Here is the kicker; as I examined this memory more and related it to my knowledge today, I found something interesting. I took this memory and instead of myself, I put my daughter in my place. The circumstances stayed the same, but instead of me, it was this beautiful girl I love unconditionally doing the presenting and walking embarrassed from the stage. A completely different feeling washed over me. This new feeling was one of pride. In the new scenario, I was so proud that my daughter had showed up and tried. To fail when trying something new is not a bad thing but a show of courage. See, the universe was never going to let me have something I was not ready for, and that is a good thing. I never would have known, however, if I had not tried. That day, I learned I had more to work on: more inspiration and direction and more truth and knowledge of where I wanted to go and who I wanted to be. That one event helped shape who I am today.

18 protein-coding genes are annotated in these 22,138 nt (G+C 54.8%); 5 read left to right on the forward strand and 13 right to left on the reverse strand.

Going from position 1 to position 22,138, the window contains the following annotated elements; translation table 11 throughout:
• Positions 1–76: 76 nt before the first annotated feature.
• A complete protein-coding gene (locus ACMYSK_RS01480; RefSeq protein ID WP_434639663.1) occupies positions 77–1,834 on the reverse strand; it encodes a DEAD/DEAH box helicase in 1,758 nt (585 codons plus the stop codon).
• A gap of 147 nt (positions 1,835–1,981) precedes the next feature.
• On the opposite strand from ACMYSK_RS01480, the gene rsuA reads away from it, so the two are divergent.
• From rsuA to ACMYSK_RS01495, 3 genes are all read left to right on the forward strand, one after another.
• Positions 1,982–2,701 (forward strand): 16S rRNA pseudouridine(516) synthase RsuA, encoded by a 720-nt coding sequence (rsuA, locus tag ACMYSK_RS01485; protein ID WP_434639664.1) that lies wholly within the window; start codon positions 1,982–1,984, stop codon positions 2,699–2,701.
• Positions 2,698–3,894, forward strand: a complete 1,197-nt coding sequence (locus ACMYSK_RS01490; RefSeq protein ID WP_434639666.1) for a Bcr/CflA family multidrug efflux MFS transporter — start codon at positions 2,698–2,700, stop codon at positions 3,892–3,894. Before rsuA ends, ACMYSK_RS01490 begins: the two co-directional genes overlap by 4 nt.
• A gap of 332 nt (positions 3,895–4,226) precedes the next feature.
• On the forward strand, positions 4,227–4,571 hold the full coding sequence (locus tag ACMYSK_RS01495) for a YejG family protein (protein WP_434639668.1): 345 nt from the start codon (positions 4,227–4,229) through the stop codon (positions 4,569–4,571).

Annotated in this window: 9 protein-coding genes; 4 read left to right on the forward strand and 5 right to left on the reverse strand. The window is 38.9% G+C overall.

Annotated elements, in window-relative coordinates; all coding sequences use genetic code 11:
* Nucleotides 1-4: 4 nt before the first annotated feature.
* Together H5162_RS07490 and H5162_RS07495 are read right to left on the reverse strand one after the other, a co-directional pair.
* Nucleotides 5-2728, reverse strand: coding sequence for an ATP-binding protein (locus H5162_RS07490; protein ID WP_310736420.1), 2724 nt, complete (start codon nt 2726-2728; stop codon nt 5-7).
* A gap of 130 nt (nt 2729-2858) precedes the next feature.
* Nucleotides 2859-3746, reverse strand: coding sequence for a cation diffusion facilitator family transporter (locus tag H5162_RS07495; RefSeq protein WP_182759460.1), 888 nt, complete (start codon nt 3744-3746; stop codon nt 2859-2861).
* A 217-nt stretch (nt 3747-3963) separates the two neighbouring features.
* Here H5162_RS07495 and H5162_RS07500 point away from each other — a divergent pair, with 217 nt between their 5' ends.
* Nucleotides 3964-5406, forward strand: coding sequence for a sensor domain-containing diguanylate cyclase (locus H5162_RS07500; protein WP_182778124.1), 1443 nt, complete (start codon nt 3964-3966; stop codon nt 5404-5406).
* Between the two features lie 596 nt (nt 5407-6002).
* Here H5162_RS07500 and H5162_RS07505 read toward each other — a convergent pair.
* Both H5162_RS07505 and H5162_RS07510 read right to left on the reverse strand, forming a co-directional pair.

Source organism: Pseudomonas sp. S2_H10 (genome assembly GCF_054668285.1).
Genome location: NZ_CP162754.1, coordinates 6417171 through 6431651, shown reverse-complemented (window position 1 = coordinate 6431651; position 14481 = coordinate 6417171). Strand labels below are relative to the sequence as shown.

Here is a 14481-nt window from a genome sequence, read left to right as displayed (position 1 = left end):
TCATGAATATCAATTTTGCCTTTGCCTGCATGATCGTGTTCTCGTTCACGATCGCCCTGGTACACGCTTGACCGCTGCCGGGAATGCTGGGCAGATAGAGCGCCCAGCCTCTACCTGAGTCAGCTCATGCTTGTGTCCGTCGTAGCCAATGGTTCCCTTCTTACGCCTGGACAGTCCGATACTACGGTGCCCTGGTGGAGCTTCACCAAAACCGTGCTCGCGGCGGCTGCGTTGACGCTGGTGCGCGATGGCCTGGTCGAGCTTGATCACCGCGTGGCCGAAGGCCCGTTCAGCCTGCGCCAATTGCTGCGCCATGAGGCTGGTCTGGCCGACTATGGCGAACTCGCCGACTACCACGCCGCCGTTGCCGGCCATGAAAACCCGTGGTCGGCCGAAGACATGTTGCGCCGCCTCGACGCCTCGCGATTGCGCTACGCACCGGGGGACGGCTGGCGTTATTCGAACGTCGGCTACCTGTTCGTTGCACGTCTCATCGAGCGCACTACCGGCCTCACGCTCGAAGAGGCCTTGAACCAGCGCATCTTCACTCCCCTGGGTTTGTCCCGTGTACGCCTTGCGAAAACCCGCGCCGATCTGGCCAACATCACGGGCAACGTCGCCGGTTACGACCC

It is interesting how much, unconditional self-love is necessary for success and a healthy mind. All these years, I have interpreted that experience as one of shame instead of courage, gratitude, direction, and pride. Now, when I recall that very same memory, I relate a completely different set of feelings to it. I am finding my courage to move forward in my new endeavors while drawing from that experience. Today, I remember to love myself unconditionally and without regard.

I will never know if I do not try. If my new business is not meant to be, then it will not be. I know it is time to make a difference in this world. I have designed an eight-week program that will help people facing a medical diagnosis or living with pain to increase their quality of life, reduce their pain levels, and rediscover their joy and purpose. This is my calling. Scared or not, I will show up.

I would love to hear your thoughts and feelings about this subject. Thank you so much for all of your continued love and support.